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Other Voices: Misinformation still circulating about Library Systems & Services

I have read with interest the continuing dialog about LSSI in the Nevada County press and so I welcome this opportunity to address some misinformation and misconceptions that have persisted.

Since 1997, Library Systems & Services, LLC (LSSI) has been in the business of helping communities keep their libraries open, while expanding operating hours and programming, and opening new branches.

In the 13 years that have ensued, we have entered into contracts with 20 different communities, including five counties. Thirteen of these communities continue to contract with LSSI; the Riverside County Library System will soon begin its 14th year of outsourced operations.



In seven of LSSI’s contracts, operational control was transferred back to the local authority. But in all cases, these contracts continued for terms of two to nine years under LSSI’s operation.

The public libraries operated by LSSI have not just survived, they have thrived! They remain the property of the taxpayers and are proof that public/private partnerships can work.




Citizens have speculated about the effect of a private business on censorship in the library. LSSI is, in fact, deeply committed to the cause of intellectual freedom and non-partisanship. LSSI’s first vice president of Public Library Operations, Gordon Conable, was a multiple-term president of the Freedom to Read Foundation during his employment with LSSI. Throughout his career he worked tirelessly to protect the rights of readers and he opposed censorship of any kind.

Following Mr. Conable’s sudden death in 2004, LSSI established the Public Library Association’s annual Gordon M. Conable Award to honor his memory and acknowledge LSSI’s continuing commitment to the principles of intellectual freedom.

LSSI’s operations team and its staff members are deeply committed to these principles. Many LSSI staff members have participated in various capacities, on library industry committees and organizations furthering the cause of intellectual freedom.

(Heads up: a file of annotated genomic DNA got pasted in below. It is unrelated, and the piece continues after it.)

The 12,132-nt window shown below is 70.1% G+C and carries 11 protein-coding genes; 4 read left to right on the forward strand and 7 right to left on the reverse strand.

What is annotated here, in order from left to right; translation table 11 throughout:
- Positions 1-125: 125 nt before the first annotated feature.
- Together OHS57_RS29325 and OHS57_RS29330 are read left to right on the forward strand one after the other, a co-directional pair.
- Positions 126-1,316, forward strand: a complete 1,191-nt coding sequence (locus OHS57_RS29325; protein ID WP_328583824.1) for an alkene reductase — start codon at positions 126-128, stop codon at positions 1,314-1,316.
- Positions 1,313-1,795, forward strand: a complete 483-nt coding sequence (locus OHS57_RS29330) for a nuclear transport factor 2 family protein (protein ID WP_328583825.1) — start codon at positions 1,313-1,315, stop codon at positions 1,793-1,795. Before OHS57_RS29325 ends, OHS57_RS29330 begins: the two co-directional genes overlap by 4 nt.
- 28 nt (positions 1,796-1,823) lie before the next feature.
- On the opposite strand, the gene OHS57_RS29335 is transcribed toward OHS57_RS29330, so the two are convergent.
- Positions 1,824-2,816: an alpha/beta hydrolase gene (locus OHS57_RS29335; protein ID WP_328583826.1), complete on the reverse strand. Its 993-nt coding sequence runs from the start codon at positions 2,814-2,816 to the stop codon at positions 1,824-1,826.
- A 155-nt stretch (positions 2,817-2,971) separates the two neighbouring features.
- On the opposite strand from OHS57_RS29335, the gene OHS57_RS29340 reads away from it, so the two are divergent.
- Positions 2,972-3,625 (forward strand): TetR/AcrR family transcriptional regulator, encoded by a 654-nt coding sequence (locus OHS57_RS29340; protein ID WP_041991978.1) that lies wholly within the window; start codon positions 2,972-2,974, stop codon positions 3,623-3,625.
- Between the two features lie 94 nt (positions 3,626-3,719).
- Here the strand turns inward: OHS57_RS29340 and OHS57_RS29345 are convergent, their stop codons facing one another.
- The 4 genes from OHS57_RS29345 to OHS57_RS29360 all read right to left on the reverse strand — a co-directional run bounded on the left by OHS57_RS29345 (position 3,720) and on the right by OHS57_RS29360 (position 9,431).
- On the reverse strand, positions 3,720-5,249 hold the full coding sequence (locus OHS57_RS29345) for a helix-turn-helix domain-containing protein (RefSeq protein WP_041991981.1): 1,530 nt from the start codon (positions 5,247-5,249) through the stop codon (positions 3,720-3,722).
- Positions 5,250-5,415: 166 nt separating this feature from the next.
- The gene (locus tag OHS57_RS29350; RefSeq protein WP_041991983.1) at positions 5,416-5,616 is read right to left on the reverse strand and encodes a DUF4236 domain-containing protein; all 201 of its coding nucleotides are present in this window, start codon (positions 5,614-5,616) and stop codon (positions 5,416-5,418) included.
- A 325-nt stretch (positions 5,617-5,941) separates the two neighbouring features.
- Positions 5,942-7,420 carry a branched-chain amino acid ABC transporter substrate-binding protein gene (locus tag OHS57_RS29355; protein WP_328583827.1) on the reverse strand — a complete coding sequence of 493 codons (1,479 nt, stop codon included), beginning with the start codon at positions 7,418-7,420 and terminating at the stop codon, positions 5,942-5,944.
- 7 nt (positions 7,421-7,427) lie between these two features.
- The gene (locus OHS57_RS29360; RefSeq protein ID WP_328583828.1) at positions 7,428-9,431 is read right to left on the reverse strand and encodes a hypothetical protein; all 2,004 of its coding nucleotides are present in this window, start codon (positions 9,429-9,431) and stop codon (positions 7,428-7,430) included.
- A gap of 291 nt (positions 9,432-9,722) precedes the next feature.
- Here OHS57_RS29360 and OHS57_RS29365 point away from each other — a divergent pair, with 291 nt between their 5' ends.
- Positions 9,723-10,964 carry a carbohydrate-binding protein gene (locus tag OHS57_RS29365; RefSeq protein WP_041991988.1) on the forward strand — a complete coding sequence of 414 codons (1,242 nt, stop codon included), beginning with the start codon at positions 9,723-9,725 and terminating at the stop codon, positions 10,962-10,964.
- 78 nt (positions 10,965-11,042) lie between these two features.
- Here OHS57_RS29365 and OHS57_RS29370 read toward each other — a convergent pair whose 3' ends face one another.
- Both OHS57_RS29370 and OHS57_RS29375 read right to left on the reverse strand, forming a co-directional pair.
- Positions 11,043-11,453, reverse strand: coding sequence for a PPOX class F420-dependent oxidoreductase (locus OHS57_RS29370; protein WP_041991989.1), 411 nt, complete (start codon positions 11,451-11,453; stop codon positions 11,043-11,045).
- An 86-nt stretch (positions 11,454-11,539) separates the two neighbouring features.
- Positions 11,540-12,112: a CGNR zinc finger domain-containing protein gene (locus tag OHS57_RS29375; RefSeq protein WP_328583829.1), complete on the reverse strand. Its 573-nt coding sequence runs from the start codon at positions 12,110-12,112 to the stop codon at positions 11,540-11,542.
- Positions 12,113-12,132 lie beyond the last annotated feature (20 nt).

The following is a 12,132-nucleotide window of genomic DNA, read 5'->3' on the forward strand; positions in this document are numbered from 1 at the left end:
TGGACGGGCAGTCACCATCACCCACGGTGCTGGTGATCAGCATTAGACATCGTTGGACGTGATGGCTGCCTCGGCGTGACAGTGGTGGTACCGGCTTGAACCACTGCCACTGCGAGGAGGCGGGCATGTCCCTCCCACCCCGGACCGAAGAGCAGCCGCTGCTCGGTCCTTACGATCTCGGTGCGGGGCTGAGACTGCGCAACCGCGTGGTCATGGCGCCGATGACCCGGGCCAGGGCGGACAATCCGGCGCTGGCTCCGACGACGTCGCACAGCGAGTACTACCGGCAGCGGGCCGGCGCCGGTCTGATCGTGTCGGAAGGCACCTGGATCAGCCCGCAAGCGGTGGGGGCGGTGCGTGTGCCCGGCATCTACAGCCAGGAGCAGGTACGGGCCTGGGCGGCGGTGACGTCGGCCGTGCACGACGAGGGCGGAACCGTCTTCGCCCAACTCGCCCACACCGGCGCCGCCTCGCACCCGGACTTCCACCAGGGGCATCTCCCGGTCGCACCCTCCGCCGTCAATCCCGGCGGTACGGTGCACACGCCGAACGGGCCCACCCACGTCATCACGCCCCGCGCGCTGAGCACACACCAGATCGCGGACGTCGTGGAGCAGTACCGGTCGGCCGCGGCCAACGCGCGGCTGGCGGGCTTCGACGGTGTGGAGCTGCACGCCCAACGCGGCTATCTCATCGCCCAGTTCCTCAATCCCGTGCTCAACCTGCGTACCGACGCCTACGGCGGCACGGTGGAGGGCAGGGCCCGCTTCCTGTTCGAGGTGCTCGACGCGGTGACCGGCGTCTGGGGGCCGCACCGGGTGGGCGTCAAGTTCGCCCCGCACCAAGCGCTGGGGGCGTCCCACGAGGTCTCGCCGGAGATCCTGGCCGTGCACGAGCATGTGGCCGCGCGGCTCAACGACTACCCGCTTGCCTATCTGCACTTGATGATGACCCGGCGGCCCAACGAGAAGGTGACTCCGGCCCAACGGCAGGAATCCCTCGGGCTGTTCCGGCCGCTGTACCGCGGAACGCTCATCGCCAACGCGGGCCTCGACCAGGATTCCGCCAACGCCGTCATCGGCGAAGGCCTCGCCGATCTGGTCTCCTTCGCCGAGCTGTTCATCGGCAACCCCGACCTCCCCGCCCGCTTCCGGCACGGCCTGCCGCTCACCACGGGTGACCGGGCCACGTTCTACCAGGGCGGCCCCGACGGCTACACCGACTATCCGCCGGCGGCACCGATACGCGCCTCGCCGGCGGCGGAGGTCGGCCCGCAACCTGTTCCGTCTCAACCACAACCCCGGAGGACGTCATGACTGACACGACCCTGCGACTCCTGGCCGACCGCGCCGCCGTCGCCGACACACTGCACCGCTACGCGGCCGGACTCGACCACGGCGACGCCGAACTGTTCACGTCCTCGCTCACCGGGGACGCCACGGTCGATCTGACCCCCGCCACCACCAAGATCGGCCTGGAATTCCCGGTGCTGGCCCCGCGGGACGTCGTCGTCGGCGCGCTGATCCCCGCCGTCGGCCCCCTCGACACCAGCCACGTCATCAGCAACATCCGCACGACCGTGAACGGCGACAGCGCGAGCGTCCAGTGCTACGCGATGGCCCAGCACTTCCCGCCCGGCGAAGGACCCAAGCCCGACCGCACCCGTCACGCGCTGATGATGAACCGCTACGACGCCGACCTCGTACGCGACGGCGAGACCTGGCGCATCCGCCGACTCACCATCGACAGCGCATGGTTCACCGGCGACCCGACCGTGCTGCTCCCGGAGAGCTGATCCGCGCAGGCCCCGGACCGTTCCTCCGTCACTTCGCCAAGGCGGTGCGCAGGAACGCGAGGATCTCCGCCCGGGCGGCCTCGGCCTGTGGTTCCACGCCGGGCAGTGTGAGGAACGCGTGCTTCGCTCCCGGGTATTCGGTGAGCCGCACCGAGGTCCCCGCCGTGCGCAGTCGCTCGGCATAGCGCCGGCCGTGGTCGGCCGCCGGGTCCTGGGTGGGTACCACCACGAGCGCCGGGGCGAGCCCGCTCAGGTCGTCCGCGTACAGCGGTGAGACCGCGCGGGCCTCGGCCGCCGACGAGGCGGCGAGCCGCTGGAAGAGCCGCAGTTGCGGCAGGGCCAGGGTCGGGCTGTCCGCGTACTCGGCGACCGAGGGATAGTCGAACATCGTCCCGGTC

For example, Mark Smith, LSSI’s vice president of Public Library Operations/West, served on the ALA subcommittee on privacy that drafted the first ALA resolution of opposition to the Patriot Act.

Another concern expressed by Nevada County citizens is an anticipated loss of volunteer hours and donations to the library. Just the opposite has been the case with existing LSSI-operated libraries. We have consistently seen an increase in volunteer hours at most locations. Friends of the Library organizations also continue to play an important role in supporting all LSSI-operated libraries. We anticipate that they will continue to play their important role in Nevada County.

Donations and grants to LSSI-operated libraries are also above average compared to other libraries throughout the country. Our libraries compete very effectively with other libraries for state, local and national grant funds. In Riverside County alone, LSSI has been awarded more than $5 million in grants.

In all cases, 100 percent of all donations and grant funds are used for the benefit of the libraries. LSSI charges no fees of any kind to secure or manage these funds.

Here’s a quick recap of some of the benefits of LSSI’s proposal to Nevada County:

• Increase library operating hours by as much as 40 percent

• Invest $130,000 in library facility enhancement

• Hire a commercial courier service to expedite inter-library loans

• Enhance library programming for children and young adults

• Rebuild the library’s reserve fund to higher levels than the other operating options

under consideration

• Significantly expand career development and training for library staff members

We’ll accomplish all of this without increasing the percentage of the 1998 library sales tax initiative, dipping into the library’s or county’s reserve funds, or charging citizens any fees for using the library.

We have already proven our ability to do this in other communities.

In 2000, the American Library Association commissioned an independent study of library outsourcing and privatization. With regard to outsourced library management the study concluded:

“In general, there is no evidence that outsourcing per se has had a negative impact on library services and management. On the contrary, in the main outsourcing has been an effective managerial tool, and when used carefully and judiciously it has resulted in enhanced library services and improved library management.”

The study (Robert S. Martin, et al. The Impact of Outsourcing and Privatization on Library Services and Management. Chicago: American Library Association, 2000), can be viewed in its entirety at: tinyurl.com/ygqhpze.

We encourage all concerned residents to read the FAQ prepared by the county addressing the implications of a public-private partnership. It is posted online at http://www.mynevadacounty.com.

Frank A. Pezzanite is CEO and co-founder of Library Systems & Services, LLC and an active member of the American Library Association.


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